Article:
Although the concept of tensegrity structures was invented in the beginning of the twentieth century, the applications of these structures are limited, partially due to their low stiffness. The stiffness of tensegrities comes from topology, configuration, pre-stress and initial axial element stiffnesses.

 The first part of the present work is concerned with finding the magnitude of pre-stress. Its role in stiffness of tensegrity structures is to postpone the slackening of cables. A high pre-stress could result in instability of the structure due to buckling and yielding of compressive and tension elements, respectively. Tensegrity structures are subjected to various external loads such as self-weight, wind or snow loads which in turn could act in different directions and be of different magnitudes. Flexibility analysis is used to find the critical load combinations. The magnitude of pre-stress, in order to sustain large external loads, is obtained through flexibility figures, and flexibility ellipsoids are employed to ensure enough stiffness of the structure when disturbances are applied to a loaded structure.

 It has been seen that the most flexible direction is very much sensitive to the pre-stress magnitude and neither analytical methods nor flexibility ellipsoids are able to find the most flexible directions. The flexibility figures from a non-linear analysis are here utilized to find the weak directions.

 In the second part of the present work, a strategy is developed to compare tensegrity booms of triangular prism and Snelson types with a truss boom. It is found that tensegrity structures are less stiff than a truss boom when a transversal load is applied. An optimization approach is employed to find the placement of the actuators and their minimum length variations. The results show that the bending stiffness can be significantly improved, but still an active tensegrity boom is less stiff than a truss boom. Genetic algorithm shows high accuracy of searching non-structural space.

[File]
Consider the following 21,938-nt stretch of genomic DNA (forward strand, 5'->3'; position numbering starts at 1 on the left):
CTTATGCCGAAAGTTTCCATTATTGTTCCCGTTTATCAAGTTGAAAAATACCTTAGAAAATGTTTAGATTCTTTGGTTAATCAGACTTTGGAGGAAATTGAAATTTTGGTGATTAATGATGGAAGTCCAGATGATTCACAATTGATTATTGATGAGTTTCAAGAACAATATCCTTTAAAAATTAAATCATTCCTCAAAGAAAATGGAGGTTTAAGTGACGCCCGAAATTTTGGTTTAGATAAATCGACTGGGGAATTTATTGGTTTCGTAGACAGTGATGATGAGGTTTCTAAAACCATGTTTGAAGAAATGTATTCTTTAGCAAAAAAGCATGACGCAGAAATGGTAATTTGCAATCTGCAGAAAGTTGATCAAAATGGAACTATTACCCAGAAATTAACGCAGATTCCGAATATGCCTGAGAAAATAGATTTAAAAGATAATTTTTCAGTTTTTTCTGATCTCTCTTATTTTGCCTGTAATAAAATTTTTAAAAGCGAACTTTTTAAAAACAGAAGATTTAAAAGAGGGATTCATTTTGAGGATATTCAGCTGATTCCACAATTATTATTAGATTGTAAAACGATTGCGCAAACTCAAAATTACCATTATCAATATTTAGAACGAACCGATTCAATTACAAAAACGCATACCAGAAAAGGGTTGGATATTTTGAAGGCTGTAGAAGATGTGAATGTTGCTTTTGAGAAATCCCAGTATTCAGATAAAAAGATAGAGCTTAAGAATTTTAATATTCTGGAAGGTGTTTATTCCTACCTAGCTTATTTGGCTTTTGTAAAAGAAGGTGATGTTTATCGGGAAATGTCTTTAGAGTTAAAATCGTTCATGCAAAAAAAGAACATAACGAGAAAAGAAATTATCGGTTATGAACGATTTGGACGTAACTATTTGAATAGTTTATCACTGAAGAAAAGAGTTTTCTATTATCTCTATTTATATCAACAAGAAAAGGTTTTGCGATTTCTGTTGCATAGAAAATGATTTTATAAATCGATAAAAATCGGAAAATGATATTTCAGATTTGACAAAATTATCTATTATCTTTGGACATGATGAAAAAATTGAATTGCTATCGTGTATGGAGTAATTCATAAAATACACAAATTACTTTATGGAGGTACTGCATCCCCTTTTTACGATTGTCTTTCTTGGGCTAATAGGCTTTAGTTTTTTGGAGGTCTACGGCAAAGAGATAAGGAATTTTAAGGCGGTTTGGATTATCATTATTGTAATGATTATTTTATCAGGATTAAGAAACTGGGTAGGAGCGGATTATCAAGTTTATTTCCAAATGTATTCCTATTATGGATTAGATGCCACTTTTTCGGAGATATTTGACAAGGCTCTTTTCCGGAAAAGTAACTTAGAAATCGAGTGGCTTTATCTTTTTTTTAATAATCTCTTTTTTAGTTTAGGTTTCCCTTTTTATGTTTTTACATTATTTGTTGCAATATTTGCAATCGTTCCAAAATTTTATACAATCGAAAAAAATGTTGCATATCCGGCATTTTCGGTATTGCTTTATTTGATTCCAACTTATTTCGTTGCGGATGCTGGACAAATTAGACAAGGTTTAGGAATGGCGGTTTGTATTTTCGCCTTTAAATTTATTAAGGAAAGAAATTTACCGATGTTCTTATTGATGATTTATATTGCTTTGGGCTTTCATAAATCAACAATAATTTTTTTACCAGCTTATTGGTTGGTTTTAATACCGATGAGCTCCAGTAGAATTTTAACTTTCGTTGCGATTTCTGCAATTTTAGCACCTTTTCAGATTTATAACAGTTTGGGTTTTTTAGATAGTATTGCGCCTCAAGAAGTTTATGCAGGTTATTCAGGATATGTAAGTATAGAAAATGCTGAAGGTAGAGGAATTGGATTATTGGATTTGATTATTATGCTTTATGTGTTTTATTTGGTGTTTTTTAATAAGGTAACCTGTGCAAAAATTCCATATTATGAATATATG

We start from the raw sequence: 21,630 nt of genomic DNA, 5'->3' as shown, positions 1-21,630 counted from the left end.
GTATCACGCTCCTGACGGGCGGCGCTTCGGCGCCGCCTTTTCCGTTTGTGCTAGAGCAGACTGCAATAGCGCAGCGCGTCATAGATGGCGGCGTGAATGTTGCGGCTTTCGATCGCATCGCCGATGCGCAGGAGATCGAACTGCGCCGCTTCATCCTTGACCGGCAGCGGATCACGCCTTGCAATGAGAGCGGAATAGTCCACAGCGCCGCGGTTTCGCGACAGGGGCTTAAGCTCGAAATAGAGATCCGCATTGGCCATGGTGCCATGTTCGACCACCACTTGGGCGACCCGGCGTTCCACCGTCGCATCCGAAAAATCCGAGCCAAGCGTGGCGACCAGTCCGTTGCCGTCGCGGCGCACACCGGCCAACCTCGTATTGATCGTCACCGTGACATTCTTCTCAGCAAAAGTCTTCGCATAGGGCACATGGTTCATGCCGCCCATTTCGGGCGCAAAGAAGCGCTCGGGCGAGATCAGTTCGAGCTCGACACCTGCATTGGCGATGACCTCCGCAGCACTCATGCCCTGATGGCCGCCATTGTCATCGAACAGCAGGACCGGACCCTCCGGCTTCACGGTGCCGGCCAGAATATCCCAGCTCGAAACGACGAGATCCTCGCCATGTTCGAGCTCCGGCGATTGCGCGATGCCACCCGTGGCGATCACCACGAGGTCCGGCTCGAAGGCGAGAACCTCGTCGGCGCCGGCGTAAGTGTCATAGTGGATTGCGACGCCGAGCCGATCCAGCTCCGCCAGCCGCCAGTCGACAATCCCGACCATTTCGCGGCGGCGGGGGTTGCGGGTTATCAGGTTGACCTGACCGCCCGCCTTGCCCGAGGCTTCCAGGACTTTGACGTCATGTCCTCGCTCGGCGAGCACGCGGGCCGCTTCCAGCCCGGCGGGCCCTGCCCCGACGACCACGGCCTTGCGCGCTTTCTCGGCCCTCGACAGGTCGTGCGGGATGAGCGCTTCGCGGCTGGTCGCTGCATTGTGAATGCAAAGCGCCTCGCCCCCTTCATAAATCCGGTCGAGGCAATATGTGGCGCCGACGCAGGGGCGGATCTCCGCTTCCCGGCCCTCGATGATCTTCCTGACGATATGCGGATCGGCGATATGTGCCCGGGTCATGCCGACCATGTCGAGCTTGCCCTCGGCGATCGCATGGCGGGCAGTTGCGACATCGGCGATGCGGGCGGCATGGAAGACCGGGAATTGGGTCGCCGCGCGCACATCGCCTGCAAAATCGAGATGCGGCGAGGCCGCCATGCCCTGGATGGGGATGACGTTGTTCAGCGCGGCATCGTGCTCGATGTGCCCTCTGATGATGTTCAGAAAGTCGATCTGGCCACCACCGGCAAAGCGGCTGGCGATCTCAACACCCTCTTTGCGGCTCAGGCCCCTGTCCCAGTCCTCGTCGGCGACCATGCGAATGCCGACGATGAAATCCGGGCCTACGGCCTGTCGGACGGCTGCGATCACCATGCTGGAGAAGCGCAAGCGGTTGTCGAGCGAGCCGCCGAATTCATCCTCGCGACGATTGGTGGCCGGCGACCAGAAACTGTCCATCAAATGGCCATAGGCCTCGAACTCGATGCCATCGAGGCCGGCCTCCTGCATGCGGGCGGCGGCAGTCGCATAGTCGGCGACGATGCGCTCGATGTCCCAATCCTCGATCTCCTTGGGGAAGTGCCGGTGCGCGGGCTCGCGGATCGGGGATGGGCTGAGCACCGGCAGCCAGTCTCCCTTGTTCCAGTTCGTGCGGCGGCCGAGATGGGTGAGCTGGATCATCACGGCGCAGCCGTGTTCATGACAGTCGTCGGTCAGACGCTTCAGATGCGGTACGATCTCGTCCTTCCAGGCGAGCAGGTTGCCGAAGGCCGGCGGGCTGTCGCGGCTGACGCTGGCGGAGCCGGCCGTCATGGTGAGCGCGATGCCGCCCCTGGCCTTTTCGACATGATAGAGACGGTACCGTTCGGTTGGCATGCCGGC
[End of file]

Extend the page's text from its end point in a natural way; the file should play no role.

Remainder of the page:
Place, publisher, year, edition, pages
Stockholm: KTH Royal Institute of Technology, 2011. viii, 24 p.
Series
Trita-MEK, ISSN 0348-467X ; 2011:02
Keyword
tensegrity, boom, finite element analysis, genetic algorithm, flexibility analysis, active structure
National Category
Engineering and Technology
Identifiers
urn:nbn:se:kth:diva-34039 (URN)
Presentation
2011-05-26, 10:15
Opponent
Supervisors
Note
QC 20110524Available from: 2011-05-24 Created: 2011-05-24 Last updated: 2011-05-24Bibliographically approved
2. Stiffness and vibration properties of slender tensegrity structures
Open this publication in new window or tab >>Stiffness and vibration properties of slender tensegrity structures
2012 (English)Doctoral thesis, comprehensive summary (Other academic)
Abstract [en]